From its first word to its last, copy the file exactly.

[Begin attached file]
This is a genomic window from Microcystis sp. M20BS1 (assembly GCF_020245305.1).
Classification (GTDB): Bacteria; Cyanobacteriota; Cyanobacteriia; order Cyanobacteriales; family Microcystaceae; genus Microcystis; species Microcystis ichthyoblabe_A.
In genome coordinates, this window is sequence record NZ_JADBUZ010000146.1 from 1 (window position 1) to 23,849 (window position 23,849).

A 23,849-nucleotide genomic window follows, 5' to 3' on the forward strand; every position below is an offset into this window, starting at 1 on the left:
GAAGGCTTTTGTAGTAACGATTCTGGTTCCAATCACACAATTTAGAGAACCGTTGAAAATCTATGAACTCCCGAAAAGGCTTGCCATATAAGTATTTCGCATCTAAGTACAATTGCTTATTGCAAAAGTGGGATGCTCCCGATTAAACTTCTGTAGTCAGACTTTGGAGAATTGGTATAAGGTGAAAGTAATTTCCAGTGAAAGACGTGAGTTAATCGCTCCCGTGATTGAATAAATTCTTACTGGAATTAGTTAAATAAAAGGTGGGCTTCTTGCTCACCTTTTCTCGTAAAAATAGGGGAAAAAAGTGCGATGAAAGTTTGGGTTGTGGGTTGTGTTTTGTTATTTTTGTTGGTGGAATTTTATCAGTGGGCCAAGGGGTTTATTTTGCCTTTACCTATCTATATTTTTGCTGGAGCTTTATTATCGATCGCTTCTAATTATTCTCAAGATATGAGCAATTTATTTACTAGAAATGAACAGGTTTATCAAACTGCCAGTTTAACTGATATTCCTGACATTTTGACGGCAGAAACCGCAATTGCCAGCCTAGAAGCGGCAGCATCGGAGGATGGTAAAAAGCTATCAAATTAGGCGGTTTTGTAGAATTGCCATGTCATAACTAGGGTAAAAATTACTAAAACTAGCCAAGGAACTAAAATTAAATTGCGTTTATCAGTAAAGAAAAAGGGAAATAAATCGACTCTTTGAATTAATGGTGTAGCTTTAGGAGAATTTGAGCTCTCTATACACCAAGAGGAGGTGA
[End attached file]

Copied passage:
This is a genomic window from Microcystis sp. M20BS1 (assembly GCF_020245305.1).
Classification (GTDB): Bacteria; Cyanobacteriota; Cyanobacteriia; order Cyanobacteriales; family Microcystaceae; genus Microcystis; species Microcystis ichthyoblabe_A.
In genome coordinates, this window is sequence record NZ_JADBUZ010000146.1 from 1 (window position 1) to 23,849 (window position 23,849).

A 23,849-nucleotide genomic window follows, 5' to 3' on the forward strand; every position below is an offset into this window, starting at 1 on the left:
GAAGGCTTTTGTAGTAACGATTCTGGTTCCAATCACACAATTTAGAGAACCGTTGAAAATCTATGAACTCCCGAAAAGGCTTGCCATATAAGTATTTCGCATCTAAGTACAATTGCTTATTGCAAAAGTGGGATGCTCCCGATTAAACTTCTGTAGTCAGACTTTGGAGAATTGGTATAAGGTGAAAGTAATTTCCAGTGAAAGACGTGAGTTAATCGCTCCCGTGATTGAATAAATTCTTACTGGAATTAGTTAAATAAAAGGTGGGCTTCTTGCTCACCTTTTCTCGTAAAAATAGGGGAAAAAAGTGCGATGAAAGTTTGGGTTGTGGGTTGTGTTTTGTTATTTTTGTTGGTGGAATTTTATCAGTGGGCCAAGGGGTTTATTTTGCCTTTACCTATCTATATTTTTGCTGGAGCTTTATTATCGATCGCTTCTAATTATTCTCAAGATATGAGCAATTTATTTACTAGAAATGAACAGGTTTATCAAACTGCCAGTTTAACTGATATTCCTGACATTTTGACGGCAGAAACCGCAATTGCCAGCCTAGAAGCGGCAGCATCGGAGGATGGTAAAAAGCTATCAAATTAGGCGGTTTTGTAGAATTGCCATGTCATAACTAGGGTAAAAATTACTAAAACTAGCCAAGGAACTAAAATTAAATTGCGTTTATCAGTAAAGAAAAAGGGAAATAAATCGACTCTTTGAATTAATGGTGTAGCTTTAGGAGAATTTGAGCTCTCTATACACCAAGAGGAGGTGA